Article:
U.N. Near Agreement On N. Korea Sanctions

By Colum Lynch
Washington Post Staff Writer
Friday, October 13, 2006

UNITED NATIONS, Oct. 12 -- The U.N. Security Council moved closer Thursday night to agreement on a resolution that would impose an arms embargo and broad financial sanctions on North Korea in response to its claimed nuclear test, according to senior U.S. and European diplomats.

The council's five major powers -- the United States, Russia, China, Britain and France -- and Japan hammered out a compromise text that was to be sent to capitals Thursday night for approval, diplomats said. The preliminary deal was struck after the United States, acting at the request of China, included assurances that the resolution could not be used as a pretext for future military action against North Korea.

"I don't want to say we've reached agreement, but many, many of the significant differences have been closed," John R. Bolton, the U.S. ambassador, said after the meeting. "But I'm very pleased with the progress we've made, and I think it's close to the point where we will have an agreement."

"It was a good meeting," added French Ambassador Jean-Marc de La Sabliere. "We will now send the outcome of this meeting to our capitals. We are close to an agreement."

The diplomatic movement came hours after President Bush and Secretary of State Condoleezza Rice met in Washington with China's state councilor, Tang Jiaxuan.

Bush and Rice pressed Tang to support a series of tough measures designed to compel North Korea to halt its nuclear activities and resume multiparty talks aimed at eliminating Pyongyang's nuclear weapons.

A U.S.-backed draft resolution presented to the council earlier Thursday would impose an arms embargo on North Korea, ban all trade linked to its programs for ballistic missiles and nuclear weapons, and permit international inspections of North Korean cargo.

The U.S. text would also prohibit North Korean trade in luxury goods, and would ban travel and freeze assets of individuals involved in the country's prohibited weapons programs. North Korea would be given 30 days to halt its nuclear activities or face additional international penalties.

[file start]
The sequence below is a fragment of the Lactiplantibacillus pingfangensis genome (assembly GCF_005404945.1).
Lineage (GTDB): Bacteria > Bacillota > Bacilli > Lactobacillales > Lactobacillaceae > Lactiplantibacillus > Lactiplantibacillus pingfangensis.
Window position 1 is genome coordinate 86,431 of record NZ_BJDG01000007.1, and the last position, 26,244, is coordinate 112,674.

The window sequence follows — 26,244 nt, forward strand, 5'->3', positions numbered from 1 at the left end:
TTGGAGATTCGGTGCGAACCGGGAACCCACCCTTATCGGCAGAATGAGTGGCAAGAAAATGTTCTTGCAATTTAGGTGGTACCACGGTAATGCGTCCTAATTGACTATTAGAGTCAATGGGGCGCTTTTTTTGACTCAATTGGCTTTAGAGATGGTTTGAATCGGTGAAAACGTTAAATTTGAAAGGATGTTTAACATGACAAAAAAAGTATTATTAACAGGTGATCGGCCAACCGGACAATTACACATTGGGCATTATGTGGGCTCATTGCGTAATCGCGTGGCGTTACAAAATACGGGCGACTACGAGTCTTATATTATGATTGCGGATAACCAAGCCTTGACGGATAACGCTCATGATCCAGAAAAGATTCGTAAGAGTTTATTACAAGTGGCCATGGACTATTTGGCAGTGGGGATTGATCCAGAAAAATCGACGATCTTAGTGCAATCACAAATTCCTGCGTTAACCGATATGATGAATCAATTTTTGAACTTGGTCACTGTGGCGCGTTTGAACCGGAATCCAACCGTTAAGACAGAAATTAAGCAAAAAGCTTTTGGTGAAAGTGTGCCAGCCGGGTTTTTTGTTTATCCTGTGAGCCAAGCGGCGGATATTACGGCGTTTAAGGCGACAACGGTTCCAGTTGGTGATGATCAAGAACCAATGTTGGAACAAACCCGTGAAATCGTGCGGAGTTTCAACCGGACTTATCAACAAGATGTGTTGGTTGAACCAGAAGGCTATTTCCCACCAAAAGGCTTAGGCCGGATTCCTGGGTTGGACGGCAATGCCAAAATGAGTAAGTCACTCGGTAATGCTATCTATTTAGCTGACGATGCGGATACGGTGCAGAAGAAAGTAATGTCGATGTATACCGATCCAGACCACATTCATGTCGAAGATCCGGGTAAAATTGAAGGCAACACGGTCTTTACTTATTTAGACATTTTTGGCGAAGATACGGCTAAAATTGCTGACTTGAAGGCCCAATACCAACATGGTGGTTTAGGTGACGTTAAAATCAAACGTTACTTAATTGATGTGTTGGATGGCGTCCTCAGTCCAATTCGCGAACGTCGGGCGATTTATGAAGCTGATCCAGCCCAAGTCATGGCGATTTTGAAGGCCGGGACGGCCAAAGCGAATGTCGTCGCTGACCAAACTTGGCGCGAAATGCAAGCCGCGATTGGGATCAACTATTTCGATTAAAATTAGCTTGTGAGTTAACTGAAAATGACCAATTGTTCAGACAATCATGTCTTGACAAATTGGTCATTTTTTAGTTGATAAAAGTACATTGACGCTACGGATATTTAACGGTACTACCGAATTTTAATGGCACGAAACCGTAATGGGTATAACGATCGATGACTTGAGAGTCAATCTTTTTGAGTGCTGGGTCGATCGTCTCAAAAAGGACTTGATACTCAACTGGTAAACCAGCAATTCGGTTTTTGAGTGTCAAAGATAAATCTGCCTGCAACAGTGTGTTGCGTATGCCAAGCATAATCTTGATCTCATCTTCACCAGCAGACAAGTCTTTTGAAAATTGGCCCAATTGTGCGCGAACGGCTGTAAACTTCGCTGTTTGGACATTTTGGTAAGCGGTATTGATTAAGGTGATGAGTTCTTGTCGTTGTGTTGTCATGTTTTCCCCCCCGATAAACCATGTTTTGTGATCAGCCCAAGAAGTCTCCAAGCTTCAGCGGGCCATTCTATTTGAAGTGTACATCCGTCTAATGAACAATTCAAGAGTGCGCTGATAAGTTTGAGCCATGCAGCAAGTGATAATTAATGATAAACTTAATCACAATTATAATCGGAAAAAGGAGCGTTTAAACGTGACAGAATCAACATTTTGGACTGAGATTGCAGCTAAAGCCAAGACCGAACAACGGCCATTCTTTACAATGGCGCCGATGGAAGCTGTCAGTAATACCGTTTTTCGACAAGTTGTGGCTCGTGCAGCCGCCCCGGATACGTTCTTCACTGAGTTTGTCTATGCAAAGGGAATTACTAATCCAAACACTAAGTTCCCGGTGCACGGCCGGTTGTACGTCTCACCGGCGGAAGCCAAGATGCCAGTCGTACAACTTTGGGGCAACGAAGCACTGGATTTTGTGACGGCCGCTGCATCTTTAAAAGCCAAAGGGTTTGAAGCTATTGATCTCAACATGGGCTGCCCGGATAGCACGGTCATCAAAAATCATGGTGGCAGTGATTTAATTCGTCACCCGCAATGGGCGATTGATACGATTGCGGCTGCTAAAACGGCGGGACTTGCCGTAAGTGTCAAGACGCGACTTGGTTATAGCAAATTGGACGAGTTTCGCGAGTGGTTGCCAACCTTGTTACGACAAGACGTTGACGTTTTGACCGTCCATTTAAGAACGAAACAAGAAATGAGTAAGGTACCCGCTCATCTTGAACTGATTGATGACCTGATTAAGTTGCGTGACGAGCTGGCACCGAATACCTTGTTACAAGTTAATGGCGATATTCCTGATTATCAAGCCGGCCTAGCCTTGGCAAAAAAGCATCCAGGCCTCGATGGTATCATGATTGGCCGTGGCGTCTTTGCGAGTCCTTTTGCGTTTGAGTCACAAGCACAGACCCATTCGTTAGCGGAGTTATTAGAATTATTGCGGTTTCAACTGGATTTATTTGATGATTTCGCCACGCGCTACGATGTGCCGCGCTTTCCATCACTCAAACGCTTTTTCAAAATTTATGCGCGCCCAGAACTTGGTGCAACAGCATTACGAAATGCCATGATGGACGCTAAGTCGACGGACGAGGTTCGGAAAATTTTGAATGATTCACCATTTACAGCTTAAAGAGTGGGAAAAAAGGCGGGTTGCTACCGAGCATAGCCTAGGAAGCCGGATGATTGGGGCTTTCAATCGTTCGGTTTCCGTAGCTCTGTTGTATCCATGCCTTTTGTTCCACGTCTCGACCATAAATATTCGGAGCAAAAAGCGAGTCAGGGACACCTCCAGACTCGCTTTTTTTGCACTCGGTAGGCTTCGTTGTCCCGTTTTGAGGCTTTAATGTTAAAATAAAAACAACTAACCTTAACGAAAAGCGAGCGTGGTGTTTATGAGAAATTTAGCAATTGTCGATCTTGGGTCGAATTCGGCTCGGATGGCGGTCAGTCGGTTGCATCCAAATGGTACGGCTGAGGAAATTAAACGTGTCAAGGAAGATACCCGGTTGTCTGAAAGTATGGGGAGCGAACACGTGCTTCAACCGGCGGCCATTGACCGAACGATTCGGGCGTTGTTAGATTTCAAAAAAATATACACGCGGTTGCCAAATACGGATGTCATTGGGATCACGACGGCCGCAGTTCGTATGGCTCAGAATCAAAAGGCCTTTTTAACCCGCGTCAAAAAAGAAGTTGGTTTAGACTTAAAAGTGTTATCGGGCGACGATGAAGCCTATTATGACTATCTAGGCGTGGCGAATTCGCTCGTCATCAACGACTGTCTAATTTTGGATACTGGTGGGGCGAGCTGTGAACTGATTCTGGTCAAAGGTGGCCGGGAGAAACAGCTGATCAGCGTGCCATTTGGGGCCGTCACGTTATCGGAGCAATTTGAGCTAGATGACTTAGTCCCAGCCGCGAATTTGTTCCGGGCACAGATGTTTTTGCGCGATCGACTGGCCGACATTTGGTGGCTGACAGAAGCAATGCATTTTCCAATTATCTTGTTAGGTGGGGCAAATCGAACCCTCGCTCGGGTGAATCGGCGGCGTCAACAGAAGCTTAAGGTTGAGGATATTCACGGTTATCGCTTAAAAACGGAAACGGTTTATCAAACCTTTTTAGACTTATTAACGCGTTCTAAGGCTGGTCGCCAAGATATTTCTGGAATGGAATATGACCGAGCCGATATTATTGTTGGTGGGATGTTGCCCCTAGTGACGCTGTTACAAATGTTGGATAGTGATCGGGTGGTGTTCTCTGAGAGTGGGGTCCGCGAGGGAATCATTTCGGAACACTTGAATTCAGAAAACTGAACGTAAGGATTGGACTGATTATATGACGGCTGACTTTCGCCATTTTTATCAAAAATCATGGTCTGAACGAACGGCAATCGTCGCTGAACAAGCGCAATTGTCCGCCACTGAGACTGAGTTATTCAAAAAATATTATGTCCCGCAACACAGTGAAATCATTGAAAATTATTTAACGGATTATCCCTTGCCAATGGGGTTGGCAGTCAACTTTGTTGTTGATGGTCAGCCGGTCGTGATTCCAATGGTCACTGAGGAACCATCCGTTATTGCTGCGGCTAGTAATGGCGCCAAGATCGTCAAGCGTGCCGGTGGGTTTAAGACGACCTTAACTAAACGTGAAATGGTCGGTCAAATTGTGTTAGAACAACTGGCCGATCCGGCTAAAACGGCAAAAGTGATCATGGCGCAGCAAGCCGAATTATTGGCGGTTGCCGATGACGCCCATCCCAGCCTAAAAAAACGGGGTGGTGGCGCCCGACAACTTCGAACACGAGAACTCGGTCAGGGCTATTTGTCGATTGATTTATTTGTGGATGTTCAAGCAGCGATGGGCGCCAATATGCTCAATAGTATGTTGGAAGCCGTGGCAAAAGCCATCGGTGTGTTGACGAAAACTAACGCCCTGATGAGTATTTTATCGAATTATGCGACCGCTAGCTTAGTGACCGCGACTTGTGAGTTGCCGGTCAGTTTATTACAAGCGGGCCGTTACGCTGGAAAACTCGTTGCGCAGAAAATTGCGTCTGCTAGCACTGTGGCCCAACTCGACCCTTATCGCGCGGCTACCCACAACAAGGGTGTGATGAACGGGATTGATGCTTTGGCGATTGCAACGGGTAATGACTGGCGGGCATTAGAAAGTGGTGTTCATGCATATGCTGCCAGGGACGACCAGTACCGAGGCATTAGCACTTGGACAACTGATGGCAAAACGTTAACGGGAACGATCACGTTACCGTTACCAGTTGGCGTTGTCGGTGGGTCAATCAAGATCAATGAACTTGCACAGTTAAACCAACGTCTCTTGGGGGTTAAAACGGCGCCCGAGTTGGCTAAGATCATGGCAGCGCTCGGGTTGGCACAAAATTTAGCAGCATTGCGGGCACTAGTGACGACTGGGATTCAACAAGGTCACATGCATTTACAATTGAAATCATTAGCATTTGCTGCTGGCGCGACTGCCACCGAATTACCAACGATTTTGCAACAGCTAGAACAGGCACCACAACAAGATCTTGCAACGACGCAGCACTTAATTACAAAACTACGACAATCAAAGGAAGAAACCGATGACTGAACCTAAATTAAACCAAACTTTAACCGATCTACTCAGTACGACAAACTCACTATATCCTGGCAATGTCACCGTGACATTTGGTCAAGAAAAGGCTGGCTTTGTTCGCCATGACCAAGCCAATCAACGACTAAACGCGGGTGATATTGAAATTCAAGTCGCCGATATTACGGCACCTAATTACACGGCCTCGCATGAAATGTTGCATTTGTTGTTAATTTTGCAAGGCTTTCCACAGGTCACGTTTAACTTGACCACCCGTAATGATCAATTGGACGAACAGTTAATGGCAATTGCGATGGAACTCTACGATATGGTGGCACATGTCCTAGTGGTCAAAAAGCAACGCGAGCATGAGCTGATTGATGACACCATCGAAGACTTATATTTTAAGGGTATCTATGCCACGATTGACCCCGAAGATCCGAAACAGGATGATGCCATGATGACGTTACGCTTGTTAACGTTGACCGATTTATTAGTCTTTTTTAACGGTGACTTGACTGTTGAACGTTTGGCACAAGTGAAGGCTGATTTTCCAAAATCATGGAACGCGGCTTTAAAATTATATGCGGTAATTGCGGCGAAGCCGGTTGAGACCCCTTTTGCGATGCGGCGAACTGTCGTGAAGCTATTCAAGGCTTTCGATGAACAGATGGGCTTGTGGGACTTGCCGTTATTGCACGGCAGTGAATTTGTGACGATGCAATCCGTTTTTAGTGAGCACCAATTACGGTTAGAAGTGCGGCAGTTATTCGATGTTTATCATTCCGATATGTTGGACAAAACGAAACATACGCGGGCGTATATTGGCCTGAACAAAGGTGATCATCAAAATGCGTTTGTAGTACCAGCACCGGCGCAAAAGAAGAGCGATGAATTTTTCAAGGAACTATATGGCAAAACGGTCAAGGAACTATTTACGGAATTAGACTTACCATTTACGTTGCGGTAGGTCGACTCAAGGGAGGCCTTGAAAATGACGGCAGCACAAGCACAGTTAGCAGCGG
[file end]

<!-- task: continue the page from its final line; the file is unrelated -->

China has resisted the U.S. approach as too tough, instead favoring U.N. sanctions that would narrowly target North Korea's programs for nuclear and ballistic missiles. In an effort to address China's concern, the United States has agreed to include more restrictive language on the scope of military sanctions and inspections.

Rice told reporters that she, Bush and national security adviser Stephen J. Hadley "had excellent talks" with Tang, a senior official who outranks the foreign minister.

"I think the Chinese clearly understand the gravity of the situation," Rice said. "They clearly understand that the North Koreans in doing this have made the environment much less stable and much less secure."

China has voiced concern that international inspections of North Korean cargo would excessively intrude into the country's commercial affairs.

Beijing also expressed concern that the resolution invokes a provision of the U.N. Charter, Chapter 7, that has been used in the past to authorize military force. China insists that the text should refer to a section of Chapter 7, Article 41, that authorizes only sanctions.

Security Council diplomats said the United States and China are working on compromise language that would split the difference. It would refer to Chapter 7 but would require explicit council approval to consider any action against North Korea.

Russia's ambassador, Vitaly Churkin, meanwhile, said early Thursday that Moscow needs more time to consider the U.S. draft. He said a vote should be delayed until after Russian officials hold high-level meetings in Moscow with a senior Chinese delegation on Friday and Saturday.

But council diplomats said Russia softened its opposition after Rice agreed in a phone conversation with Foreign Minister Sergei Lavrov to drop U.S. opposition to a Russian-backed resolution criticizing its neighbor Georgia, which recently detained seven Russian soldiers who were accused of spying.

Staff writer Glenn Kessler in Washington contributed to this report.

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